# Tracking Down NaNs in Shader Code

I recently updated an old project from DX9(ShaderModel3) to DX11 (ShaderModel5). One of the things that I noticed immediately was that there were suddenly a lot of NaNs showing up which didn’t exist earlier. This was a little surprising since the shaders hadn’t changed. So, the difference must be in the HLSL intrinsics. A simple google search didn’t return what I was looking for. So, I decided to look at the generated assembly for differences.

The following sample programs where compiled with fxc’s /Fc option for the specific profile such as

```
fxc test.ps /T ps_5_0 /Fc test_sm5.asm
```

Here is a shader that takes in the XY components of a vector and reconstructs Z assuming that the vector was normalized in the first place. This is usually used when decoding normals.

```
float2 NormalXY;
float4 main() : SV_Target
{
float NormalZ = sqrt(1.f - dot(NormalXY,NormalXY));
return float4(NormalXY, NormalZ, 0.0);
}
```

Here is the SM5 assembly. This is mostly expected - take the dot product of the NormalXY vector, subtract from 1.0, and take the square root to get NormalZ.

```
ps_5_0
dcl_globalFlags refactoringAllowed
dcl_constantbuffer CB0[1], immediateIndexed
dcl_output o0.xyzw
dcl_temps 1
dp2 r0.x, cb0[0].xyxx, cb0[0].xyxx
add r0.x, -r0.x, l(1.000000)
sqrt o0.z, r0.x
mov o0.xy, cb0[0].xyxx
mov o0.w, l(0)
ret
```

and here is the corresponding SM3 assebly. The dot product and subraction are still there (although it is rolled into one `dp2add`

instruction). However, instead of taking the sqare root, it computes the inverse square root (`rsq`

) and then the reciprocal (`rcp`

) of that. Whoa!

```
ps_3_0
def c1, 1, 0, 0, 0
mov r0.xy, c0
dp2add r0.z, r0, -r0, c1.x
rsq r0.z, r0.z
rcp oC0.z, r0.z
mul oC0.xyw, r0.xyzx, c1.xxzy
```

Turns out there is a good reason for that - you can compute an approximate inverse quare root much faster than an actual square root. See ^{1} and ^{2}.

Additionally, SM3 takes the absolute value of the argument ^{3} before computing `rsq()`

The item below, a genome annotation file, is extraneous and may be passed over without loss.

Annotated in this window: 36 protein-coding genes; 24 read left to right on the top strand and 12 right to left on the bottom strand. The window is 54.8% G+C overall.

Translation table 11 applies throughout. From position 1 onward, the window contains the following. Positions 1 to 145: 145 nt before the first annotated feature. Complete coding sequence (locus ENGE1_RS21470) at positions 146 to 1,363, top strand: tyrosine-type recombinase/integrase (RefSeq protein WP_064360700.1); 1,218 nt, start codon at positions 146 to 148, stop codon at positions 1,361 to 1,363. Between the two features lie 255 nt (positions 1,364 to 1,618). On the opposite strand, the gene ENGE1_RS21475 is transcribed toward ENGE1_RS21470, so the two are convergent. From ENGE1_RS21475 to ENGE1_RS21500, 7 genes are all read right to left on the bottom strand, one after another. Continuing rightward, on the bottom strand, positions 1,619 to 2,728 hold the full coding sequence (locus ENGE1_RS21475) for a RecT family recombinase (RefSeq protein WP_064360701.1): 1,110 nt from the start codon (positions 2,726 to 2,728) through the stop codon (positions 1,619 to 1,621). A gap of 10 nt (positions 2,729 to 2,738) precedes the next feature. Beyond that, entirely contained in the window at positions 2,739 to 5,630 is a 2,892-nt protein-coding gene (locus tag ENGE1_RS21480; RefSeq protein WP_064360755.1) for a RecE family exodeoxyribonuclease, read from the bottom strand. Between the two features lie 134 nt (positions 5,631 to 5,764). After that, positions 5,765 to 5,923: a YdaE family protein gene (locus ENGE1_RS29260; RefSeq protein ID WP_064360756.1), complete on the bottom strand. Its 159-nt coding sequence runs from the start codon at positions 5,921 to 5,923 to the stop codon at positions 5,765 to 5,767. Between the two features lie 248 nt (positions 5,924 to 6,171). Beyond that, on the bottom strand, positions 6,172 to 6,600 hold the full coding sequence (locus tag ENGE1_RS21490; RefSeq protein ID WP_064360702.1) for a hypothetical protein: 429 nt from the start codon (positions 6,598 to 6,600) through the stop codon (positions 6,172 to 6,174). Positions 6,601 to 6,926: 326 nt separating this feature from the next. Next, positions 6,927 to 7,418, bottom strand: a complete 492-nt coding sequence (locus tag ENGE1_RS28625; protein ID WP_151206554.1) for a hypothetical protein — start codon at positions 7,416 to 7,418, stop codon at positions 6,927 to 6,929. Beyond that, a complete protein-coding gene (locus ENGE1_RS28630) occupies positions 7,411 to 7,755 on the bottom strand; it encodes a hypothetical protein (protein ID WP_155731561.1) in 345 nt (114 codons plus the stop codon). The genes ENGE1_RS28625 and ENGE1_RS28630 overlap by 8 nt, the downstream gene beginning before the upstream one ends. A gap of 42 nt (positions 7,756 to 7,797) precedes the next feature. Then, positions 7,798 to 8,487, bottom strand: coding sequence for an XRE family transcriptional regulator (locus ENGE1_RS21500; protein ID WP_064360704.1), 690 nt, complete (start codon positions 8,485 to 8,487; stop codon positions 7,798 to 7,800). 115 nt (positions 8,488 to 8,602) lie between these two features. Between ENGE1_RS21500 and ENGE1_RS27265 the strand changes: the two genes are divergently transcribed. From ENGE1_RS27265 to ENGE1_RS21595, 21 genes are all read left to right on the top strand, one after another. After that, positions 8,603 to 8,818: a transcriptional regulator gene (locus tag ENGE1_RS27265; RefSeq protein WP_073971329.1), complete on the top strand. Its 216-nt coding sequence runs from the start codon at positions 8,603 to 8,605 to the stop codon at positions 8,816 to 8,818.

which swallows up any NaNs resulting from when the argument is negative.

Note that the dot product of two normalized vectors *can* be greater than 1.0 due to floating point inaccuracy. So, `sqrt( 1.f - dot(A,B))`

can produce NaNs even if **A** and **B** are normalized. Use `sqrt(1.f - saturate(dot(A,B)))`

instead.

Another source of NaN I ran into was `pow()`

, which is used all over the place in lighting code. Take this program as an example.

```
float x,y;
float4 main() : SV_Target
{
float res = pow(x,y);
return float4(res, res, res, 0.0);
}
```

This is what the generated assembly looks like

```
ps_5_0
dcl_globalFlags refactoringAllowed
dcl_constantbuffer CB0[1], immediateIndexed
dcl_output o0.xyzw
dcl_temps 1
log r0.x, cb0[0].x
mul r0.x, r0.x, cb0[0].y
exp o0.xyz, r0.xxxx
mov o0.w, l(0)
ret
```

The thing to note here is that `pow(x,y)`

has been changed to `exp(y * log(x))`

. This is because exp() and log() are quarter rate instructions^{4},^{5}. Which means that x needs to be a positive non-zero value, otherwise the result is undefined. Turns out SM3 implementation of log() already performs this high level logic ^{6} for us which suppresses any NaNs.

```
float v = abs(src);
if (v != 0)
{
dest.x = dest.y = dest.z = dest.w =
(float)(log(v)/log(2));
}
else
{
dest.x = dest.y = dest.z = dest.w = -FLT_MAX;
}
```

In short, for SM5 the intrinsic functions do just what you ask them to do - nothing more. It is upto you to feed correct values to these functions or make sure you `saturate()`

or `clamp()`

your values to the correct range.